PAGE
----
“When you meet a man in the doorway of a Mexican restaurant who later kisses you while explaining that this kiss doesn’t “mean anything” because, much as he likes you, he is not interested in having a relationship with you or anyone right now, just laugh and kiss him back. Your daughter will have his sense of humor. Your son will have his eyes.”

“You have to pay your own electric bill. You have to be kind. You have to give it all you got. You have to find people who love you truly and love them back with the same truth. But that’s all.”

 

Gah, there’s so many good ones. Have you read Tiny, Beautiful Things or the Dear Sugar columns? Any favorites? 

Bookshelves

Did you know that the number of bookshelves in your home can predict your kid’s success at school?

A study by a team of Stanford and University of Munich researchers shows that parents who own two bookshelves raise kids who do better in school. Whoa.

And with that, here’s why you should absolutely read books out loud to babies.

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Do you still read paperbacks and hardcovers or do you rely on tablets and e-readers?

 

 

What I’m Reading: An Interview with Sophia Amoruso

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Need some motivation on this fine Monday?  Check out this interview with the founder (and “chief troublemaker”) of Nasty Gal Vintage, Sophia Amoruso. This quote really caught my attention:

My dad said at dinner the other night something that I really loved — he said, ‘Hope is not a strategy,’ which is so true. The best things happen with not only hope, but ingenuity, self-awareness, and a lot of elbow grease. That’s when the real magic happens.

Her book #GIRLBOSS comes out tomorrow. Looks like a fun read!

Have you read anything inspiring lately? 

 

What I’m Reading: Vampire Academy

Since I’m spending a large chunk of my work day in a drab basement room (with no cell reception) pumping, I decided I needed an easy book to read to help pass the time down there. Where better to look than the top of the bestseller list for tweens? Enter: Vampire Academy. Set to be a movie here soon, it’s the first of a six-book series.  I’ll be honest, I’m not sure I’ll actually read all six, but the first one is entertaining enough and it’s one of those books I don’t mind putting down and picking up – it keeps my attention and interest for the short spurts I need it to.  Luckily, the movie appears to take a light-hearted approach because I really wasn’t going to be able to stand it if they took it all very seriously (a la the Twilight drama disasters).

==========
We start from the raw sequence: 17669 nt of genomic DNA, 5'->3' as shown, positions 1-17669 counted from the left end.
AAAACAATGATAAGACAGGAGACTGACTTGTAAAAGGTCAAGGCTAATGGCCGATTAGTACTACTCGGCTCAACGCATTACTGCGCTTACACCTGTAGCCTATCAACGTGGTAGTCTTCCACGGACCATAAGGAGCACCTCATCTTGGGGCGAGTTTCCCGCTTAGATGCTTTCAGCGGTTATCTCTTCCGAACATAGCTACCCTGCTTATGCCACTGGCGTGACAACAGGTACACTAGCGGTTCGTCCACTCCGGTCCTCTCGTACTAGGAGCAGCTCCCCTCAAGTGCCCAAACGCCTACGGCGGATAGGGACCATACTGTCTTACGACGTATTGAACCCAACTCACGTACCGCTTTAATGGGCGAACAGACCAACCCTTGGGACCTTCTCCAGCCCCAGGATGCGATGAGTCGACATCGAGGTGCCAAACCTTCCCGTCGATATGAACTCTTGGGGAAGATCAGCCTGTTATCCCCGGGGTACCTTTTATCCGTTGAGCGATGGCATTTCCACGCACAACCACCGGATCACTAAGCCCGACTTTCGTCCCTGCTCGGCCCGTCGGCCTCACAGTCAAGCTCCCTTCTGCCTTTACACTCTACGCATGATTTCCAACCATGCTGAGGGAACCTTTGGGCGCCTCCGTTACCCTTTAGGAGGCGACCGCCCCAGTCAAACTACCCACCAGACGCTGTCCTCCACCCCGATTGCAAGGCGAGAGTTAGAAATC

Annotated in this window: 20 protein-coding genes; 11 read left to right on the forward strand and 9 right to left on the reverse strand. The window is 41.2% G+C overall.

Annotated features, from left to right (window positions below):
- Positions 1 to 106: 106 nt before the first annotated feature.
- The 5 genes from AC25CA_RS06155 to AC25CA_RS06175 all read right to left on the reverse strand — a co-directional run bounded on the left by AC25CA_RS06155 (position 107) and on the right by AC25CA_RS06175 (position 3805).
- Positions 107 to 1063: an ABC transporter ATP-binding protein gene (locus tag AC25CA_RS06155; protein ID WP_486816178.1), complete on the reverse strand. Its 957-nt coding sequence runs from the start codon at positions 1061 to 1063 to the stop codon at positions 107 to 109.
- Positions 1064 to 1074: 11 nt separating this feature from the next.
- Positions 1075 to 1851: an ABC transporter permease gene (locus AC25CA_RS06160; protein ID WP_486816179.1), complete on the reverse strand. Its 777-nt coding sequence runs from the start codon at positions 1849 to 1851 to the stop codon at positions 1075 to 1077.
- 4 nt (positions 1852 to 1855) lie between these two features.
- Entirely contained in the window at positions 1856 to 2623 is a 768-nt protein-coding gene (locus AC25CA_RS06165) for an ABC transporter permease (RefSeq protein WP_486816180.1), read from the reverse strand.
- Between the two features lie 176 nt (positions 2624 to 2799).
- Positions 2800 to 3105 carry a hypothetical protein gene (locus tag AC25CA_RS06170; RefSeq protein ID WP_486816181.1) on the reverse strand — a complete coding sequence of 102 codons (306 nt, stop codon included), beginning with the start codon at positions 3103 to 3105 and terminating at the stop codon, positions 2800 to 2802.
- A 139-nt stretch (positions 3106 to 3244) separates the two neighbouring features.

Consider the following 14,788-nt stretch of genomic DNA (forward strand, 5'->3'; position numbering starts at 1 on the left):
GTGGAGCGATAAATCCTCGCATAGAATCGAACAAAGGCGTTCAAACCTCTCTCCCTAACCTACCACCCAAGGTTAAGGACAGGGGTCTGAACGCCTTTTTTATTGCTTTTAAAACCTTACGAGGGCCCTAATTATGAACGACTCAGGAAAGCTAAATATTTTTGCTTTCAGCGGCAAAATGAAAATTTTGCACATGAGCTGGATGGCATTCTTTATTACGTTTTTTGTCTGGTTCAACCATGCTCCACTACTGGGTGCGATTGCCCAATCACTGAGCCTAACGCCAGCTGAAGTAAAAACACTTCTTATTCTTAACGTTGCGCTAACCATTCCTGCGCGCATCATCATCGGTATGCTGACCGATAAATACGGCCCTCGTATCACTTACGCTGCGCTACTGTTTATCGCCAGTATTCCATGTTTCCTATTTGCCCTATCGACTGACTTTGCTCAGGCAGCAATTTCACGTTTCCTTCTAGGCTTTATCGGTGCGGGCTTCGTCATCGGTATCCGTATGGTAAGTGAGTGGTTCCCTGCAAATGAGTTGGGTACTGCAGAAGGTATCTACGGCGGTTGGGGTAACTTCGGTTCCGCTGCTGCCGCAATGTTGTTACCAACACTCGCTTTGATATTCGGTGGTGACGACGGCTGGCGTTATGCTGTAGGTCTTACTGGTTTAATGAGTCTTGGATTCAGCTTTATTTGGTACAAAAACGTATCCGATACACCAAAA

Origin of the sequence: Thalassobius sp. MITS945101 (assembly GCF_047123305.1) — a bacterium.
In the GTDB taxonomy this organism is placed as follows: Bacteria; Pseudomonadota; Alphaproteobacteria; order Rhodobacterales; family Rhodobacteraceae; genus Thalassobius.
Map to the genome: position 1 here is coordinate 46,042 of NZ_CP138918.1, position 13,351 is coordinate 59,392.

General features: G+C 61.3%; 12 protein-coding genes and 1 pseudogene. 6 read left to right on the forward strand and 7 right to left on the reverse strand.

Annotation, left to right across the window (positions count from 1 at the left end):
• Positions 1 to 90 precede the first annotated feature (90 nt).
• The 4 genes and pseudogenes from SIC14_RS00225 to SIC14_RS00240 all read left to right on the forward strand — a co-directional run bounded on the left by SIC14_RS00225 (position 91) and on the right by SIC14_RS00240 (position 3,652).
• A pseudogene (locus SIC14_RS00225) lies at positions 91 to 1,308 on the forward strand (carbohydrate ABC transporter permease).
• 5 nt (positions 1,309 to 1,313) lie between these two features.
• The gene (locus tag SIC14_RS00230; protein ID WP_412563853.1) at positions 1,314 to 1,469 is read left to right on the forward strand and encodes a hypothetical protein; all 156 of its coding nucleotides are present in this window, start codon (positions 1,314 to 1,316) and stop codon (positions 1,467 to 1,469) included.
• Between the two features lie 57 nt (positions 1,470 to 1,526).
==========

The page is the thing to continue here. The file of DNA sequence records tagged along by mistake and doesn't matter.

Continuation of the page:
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Have you read it? Any recommendations for what I should read next?

P.S. Do you recognize the lead actress, Zoey Deutch, from the cancelled Sarah Michelle-Gellar show Ringer? I forgot about that show…

Birthday Books for Dad

My pops is a hard guy to shop for. The one thing that never disappoints him is shirts with pockets. Sounds simple, but the man has spent his life in pursuit of quality shirts (the right cotton weight, good stitching in the crew neck, appropriate upper arm coverage by way of long enough sleeves) and while there are many makers of fine tees, finding all of that plus pockets is a bit like a really anticlimactic treasure hunt for my family. So for his birthday this year I decided to ditch the shirts and went for something I know he’ll enjoy: dogs. My dad’s two dogs are like children and he dotes on them a lot like Mumbles and I do with Baxter.

I found this awesome book Maggie on Things via A Cup of Jo. And I’d heard of the Underwater Dogs photos but I was delighted to find they’d been made into a beautiful coffee table book. It’s so goofy and fun and the whole story about how the author found fame and his calling — very cool.  I think it’s awesome that both books were never intended to be books at all – they were just a collection of photos on a blog or on a website.  How reaffirming it must be that the thing these people are most passionate about or find simple pleasures in has found a place in the hearts of so many others. Just captivating!